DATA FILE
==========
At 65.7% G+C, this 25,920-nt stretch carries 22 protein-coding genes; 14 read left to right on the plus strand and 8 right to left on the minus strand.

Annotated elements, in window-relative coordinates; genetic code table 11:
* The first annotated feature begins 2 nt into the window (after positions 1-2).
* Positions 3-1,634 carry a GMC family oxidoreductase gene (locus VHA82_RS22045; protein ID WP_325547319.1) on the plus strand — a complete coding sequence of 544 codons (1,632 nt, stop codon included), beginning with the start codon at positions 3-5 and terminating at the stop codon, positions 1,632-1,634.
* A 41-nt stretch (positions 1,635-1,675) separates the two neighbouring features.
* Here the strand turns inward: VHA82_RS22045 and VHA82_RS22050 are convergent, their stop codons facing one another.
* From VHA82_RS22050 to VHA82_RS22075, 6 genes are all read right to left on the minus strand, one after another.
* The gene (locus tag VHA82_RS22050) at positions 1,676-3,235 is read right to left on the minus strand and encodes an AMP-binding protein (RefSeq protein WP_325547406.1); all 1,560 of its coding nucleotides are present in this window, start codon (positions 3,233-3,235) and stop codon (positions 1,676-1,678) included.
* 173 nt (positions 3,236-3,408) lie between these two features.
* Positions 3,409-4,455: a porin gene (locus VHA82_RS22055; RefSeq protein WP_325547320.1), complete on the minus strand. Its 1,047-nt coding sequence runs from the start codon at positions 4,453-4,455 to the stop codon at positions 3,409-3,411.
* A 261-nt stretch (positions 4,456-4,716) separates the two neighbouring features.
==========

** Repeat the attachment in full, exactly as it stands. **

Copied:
At 65.7% G+C, this 25,920-nt stretch carries 22 protein-coding genes; 14 read left to right on the plus strand and 8 right to left on the minus strand.

Annotated elements, in window-relative coordinates; genetic code table 11:
* The first annotated feature begins 2 nt into the window (after positions 1-2).
* Positions 3-1,634 carry a GMC family oxidoreductase gene (locus VHA82_RS22045; protein ID WP_325547319.1) on the plus strand — a complete coding sequence of 544 codons (1,632 nt, stop codon included), beginning with the start codon at positions 3-5 and terminating at the stop codon, positions 1,632-1,634.
* A 41-nt stretch (positions 1,635-1,675) separates the two neighbouring features.
* Here the strand turns inward: VHA82_RS22045 and VHA82_RS22050 are convergent, their stop codons facing one another.
* From VHA82_RS22050 to VHA82_RS22075, 6 genes are all read right to left on the minus strand, one after another.
* The gene (locus tag VHA82_RS22050) at positions 1,676-3,235 is read right to left on the minus strand and encodes an AMP-binding protein (RefSeq protein WP_325547406.1); all 1,560 of its coding nucleotides are present in this window, start codon (positions 3,233-3,235) and stop codon (positions 1,676-1,678) included.
* 173 nt (positions 3,236-3,408) lie between these two features.
* Positions 3,409-4,455: a porin gene (locus VHA82_RS22055; RefSeq protein WP_325547320.1), complete on the minus strand. Its 1,047-nt coding sequence runs from the start codon at positions 4,453-4,455 to the stop codon at positions 3,409-3,411.
* A 261-nt stretch (positions 4,456-4,716) separates the two neighbouring features.